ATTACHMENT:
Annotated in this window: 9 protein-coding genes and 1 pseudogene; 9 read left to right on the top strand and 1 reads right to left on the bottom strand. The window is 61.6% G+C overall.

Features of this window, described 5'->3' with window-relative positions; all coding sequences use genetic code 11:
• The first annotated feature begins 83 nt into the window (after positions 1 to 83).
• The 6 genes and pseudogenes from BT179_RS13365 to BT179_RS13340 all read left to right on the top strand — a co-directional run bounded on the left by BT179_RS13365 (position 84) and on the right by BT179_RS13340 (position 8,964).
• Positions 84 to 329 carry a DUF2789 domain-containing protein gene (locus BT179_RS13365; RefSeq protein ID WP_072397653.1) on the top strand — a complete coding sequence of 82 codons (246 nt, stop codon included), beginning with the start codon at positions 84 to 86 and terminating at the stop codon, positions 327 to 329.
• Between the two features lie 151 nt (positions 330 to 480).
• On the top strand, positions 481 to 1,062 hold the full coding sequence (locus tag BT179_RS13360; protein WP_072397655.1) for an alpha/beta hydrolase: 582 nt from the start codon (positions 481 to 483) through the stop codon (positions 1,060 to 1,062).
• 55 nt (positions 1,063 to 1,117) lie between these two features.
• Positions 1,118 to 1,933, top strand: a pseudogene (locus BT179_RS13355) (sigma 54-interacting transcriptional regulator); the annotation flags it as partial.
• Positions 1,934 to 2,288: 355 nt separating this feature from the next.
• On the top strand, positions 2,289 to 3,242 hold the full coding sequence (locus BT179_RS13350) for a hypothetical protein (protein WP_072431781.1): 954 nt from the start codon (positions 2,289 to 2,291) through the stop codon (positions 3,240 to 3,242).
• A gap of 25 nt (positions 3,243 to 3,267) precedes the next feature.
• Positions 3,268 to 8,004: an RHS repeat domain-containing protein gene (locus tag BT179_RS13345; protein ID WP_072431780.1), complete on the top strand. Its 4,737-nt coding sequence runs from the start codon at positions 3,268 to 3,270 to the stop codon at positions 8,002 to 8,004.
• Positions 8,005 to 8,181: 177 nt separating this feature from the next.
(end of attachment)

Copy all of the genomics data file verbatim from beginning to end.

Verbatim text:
Annotated in this window: 9 protein-coding genes and 1 pseudogene; 9 read left to right on the top strand and 1 reads right to left on the bottom strand. The window is 61.6% G+C overall.

Features of this window, described 5'->3' with window-relative positions; all coding sequences use genetic code 11:
• The first annotated feature begins 83 nt into the window (after positions 1 to 83).
• The 6 genes and pseudogenes from BT179_RS13365 to BT179_RS13340 all read left to right on the top strand — a co-directional run bounded on the left by BT179_RS13365 (position 84) and on the right by BT179_RS13340 (position 8,964).
• Positions 84 to 329 carry a DUF2789 domain-containing protein gene (locus BT179_RS13365; RefSeq protein ID WP_072397653.1) on the top strand — a complete coding sequence of 82 codons (246 nt, stop codon included), beginning with the start codon at positions 84 to 86 and terminating at the stop codon, positions 327 to 329.
• Between the two features lie 151 nt (positions 330 to 480).
• On the top strand, positions 481 to 1,062 hold the full coding sequence (locus tag BT179_RS13360; protein WP_072397655.1) for an alpha/beta hydrolase: 582 nt from the start codon (positions 481 to 483) through the stop codon (positions 1,060 to 1,062).
• 55 nt (positions 1,063 to 1,117) lie between these two features.
• Positions 1,118 to 1,933, top strand: a pseudogene (locus BT179_RS13355) (sigma 54-interacting transcriptional regulator); the annotation flags it as partial.
• Positions 1,934 to 2,288: 355 nt separating this feature from the next.
• On the top strand, positions 2,289 to 3,242 hold the full coding sequence (locus BT179_RS13350) for a hypothetical protein (protein WP_072431781.1): 954 nt from the start codon (positions 2,289 to 2,291) through the stop codon (positions 3,240 to 3,242).
• A gap of 25 nt (positions 3,243 to 3,267) precedes the next feature.
• Positions 3,268 to 8,004: an RHS repeat domain-containing protein gene (locus tag BT179_RS13345; protein ID WP_072431780.1), complete on the top strand. Its 4,737-nt coding sequence runs from the start codon at positions 3,268 to 3,270 to the stop codon at positions 8,002 to 8,004.
• Positions 8,005 to 8,181: 177 nt separating this feature from the next.